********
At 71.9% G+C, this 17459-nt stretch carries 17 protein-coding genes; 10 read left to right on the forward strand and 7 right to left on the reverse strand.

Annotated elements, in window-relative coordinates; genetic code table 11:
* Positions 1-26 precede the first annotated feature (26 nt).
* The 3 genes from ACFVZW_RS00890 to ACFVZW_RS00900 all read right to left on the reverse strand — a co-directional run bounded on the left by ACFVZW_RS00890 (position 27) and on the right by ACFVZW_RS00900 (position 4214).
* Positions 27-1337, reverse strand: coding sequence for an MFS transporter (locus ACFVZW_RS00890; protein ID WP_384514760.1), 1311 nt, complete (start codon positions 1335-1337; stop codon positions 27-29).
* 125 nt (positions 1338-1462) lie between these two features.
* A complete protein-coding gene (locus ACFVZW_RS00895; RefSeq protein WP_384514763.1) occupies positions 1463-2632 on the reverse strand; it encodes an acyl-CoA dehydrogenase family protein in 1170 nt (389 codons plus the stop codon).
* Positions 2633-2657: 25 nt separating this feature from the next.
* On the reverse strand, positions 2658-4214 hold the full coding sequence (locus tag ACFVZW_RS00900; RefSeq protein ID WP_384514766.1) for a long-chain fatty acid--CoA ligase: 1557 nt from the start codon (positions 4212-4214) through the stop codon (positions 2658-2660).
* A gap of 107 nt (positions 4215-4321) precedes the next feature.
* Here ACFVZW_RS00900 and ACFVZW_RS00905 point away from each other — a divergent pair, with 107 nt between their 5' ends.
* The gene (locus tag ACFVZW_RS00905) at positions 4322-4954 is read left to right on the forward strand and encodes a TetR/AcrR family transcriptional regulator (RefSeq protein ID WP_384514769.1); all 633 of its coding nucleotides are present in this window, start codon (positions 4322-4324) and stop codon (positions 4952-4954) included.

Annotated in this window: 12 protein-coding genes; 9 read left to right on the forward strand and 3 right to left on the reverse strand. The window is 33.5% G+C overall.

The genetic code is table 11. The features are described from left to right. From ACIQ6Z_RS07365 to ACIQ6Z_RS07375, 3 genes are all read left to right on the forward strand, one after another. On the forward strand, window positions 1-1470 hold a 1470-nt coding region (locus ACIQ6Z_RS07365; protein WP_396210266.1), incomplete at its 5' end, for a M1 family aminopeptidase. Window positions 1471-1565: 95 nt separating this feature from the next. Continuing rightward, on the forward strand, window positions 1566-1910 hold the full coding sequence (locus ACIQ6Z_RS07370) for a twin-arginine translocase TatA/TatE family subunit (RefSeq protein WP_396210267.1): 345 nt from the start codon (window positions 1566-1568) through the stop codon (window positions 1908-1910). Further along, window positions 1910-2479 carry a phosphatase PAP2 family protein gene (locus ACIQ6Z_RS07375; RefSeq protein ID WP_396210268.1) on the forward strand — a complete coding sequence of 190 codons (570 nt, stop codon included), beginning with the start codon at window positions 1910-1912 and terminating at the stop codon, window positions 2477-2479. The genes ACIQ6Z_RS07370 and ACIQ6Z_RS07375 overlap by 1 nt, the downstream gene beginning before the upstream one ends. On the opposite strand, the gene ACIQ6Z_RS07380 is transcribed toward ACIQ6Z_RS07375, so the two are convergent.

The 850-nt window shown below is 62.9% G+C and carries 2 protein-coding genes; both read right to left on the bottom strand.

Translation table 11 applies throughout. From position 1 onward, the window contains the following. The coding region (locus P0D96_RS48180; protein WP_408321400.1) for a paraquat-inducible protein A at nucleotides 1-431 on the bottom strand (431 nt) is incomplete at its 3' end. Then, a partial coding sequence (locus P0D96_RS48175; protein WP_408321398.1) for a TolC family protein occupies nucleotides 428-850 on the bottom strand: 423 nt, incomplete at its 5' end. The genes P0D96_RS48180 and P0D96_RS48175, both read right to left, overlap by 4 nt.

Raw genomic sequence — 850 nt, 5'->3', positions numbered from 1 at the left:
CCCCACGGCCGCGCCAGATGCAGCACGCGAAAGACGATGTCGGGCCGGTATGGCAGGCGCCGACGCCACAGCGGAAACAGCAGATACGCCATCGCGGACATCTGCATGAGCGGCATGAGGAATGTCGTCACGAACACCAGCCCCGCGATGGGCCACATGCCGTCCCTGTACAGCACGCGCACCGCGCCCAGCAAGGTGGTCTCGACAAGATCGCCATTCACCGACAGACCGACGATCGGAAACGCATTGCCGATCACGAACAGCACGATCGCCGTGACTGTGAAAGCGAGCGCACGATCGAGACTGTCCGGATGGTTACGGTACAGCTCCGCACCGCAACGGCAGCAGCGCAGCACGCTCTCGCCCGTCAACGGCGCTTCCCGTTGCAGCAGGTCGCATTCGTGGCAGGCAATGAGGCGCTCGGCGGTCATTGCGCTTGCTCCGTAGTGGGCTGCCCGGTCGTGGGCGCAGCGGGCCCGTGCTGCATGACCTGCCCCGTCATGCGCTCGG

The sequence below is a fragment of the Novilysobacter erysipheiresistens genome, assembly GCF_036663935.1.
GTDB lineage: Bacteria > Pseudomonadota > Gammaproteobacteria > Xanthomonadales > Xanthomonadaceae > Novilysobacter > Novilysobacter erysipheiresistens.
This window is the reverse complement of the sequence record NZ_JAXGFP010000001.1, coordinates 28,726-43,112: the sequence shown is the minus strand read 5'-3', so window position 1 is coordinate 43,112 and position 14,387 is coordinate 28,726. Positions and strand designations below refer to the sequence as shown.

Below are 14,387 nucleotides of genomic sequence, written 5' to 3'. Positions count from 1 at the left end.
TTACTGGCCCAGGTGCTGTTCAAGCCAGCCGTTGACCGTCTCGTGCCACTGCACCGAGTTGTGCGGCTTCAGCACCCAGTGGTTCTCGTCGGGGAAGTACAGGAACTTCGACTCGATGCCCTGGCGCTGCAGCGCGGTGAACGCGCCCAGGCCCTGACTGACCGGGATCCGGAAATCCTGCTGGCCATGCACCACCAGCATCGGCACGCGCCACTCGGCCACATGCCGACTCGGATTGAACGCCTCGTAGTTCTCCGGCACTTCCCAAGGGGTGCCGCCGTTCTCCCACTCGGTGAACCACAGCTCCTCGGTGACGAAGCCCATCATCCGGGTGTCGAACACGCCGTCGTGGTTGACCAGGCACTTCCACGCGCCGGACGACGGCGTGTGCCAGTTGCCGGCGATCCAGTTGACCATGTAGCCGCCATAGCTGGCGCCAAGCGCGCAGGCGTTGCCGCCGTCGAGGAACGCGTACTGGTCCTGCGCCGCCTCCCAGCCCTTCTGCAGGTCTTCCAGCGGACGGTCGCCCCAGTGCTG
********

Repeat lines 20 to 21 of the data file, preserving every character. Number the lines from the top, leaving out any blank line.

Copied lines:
GTDB lineage: Bacteria > Pseudomonadota > Gammaproteobacteria > Xanthomonadales > Xanthomonadaceae > Novilysobacter > Novilysobacter erysipheiresistens.
This window is the reverse complement of the sequence record NZ_JAXGFP010000001.1, coordinates 28,726-43,112: the sequence shown is the minus strand read 5'-3', so window position 1 is coordinate 43,112 and position 14,387 is coordinate 28,726. Positions and strand designations below refer to the sequence as shown.